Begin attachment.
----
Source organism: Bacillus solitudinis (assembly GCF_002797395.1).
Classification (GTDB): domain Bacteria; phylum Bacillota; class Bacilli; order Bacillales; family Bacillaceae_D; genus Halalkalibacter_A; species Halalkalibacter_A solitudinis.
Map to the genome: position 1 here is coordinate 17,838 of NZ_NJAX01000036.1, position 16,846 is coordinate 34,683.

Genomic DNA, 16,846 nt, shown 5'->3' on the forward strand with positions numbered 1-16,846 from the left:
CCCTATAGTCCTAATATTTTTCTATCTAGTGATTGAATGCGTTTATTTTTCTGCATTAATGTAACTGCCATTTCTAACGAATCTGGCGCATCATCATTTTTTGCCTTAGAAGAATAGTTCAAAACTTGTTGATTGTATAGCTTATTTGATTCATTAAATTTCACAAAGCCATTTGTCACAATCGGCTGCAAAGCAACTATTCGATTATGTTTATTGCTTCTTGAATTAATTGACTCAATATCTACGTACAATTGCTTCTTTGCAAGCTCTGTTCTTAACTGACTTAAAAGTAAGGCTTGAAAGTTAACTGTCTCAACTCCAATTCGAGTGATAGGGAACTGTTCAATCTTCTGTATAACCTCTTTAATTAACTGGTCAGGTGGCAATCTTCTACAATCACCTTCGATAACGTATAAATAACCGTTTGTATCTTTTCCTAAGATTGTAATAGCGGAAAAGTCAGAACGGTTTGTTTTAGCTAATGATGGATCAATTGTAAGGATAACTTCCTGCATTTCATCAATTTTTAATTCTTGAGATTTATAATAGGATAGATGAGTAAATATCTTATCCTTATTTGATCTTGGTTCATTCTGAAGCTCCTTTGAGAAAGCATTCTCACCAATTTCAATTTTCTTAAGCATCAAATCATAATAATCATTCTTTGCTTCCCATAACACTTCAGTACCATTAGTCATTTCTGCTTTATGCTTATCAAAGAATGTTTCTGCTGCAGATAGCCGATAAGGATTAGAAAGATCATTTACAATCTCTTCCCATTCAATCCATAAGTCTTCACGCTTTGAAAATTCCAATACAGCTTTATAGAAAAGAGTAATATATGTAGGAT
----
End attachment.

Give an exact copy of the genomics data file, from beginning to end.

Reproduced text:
Source organism: Bacillus solitudinis (assembly GCF_002797395.1).
Classification (GTDB): domain Bacteria; phylum Bacillota; class Bacilli; order Bacillales; family Bacillaceae_D; genus Halalkalibacter_A; species Halalkalibacter_A solitudinis.
Map to the genome: position 1 here is coordinate 17,838 of NZ_NJAX01000036.1, position 16,846 is coordinate 34,683.

Genomic DNA, 16,846 nt, shown 5'->3' on the forward strand with positions numbered 1-16,846 from the left:
CCCTATAGTCCTAATATTTTTCTATCTAGTGATTGAATGCGTTTATTTTTCTGCATTAATGTAACTGCCATTTCTAACGAATCTGGCGCATCATCATTTTTTGCCTTAGAAGAATAGTTCAAAACTTGTTGATTGTATAGCTTATTTGATTCATTAAATTTCACAAAGCCATTTGTCACAATCGGCTGCAAAGCAACTATTCGATTATGTTTATTGCTTCTTGAATTAATTGACTCAATATCTACGTACAATTGCTTCTTTGCAAGCTCTGTTCTTAACTGACTTAAAAGTAAGGCTTGAAAGTTAACTGTCTCAACTCCAATTCGAGTGATAGGGAACTGTTCAATCTTCTGTATAACCTCTTTAATTAACTGGTCAGGTGGCAATCTTCTACAATCACCTTCGATAACGTATAAATAACCGTTTGTATCTTTTCCTAAGATTGTAATAGCGGAAAAGTCAGAACGGTTTGTTTTAGCTAATGATGGATCAATTGTAAGGATAACTTCCTGCATTTCATCAATTTTTAATTCTTGAGATTTATAATAGGATAGATGAGTAAATATCTTATCCTTATTTGATCTTGGTTCATTCTGAAGCTCCTTTGAGAAAGCATTCTCACCAATTTCAATTTTCTTAAGCATCAAATCATAATAATCATTCTTTGCTTCCCATAACACTTCAGTACCATTAGTCATTTCTGCTTTATGCTTATCAAAGAATGTTTCTGCTGCAGATAGCCGATAAGGATTAGAAAGATCATTTACAATCTCTTCCCATTCAATCCATAAGTCTTCACGCTTTGAAAATTCCAATACAGCTTTATAGAAAAGAGTAATATATGTAGGAT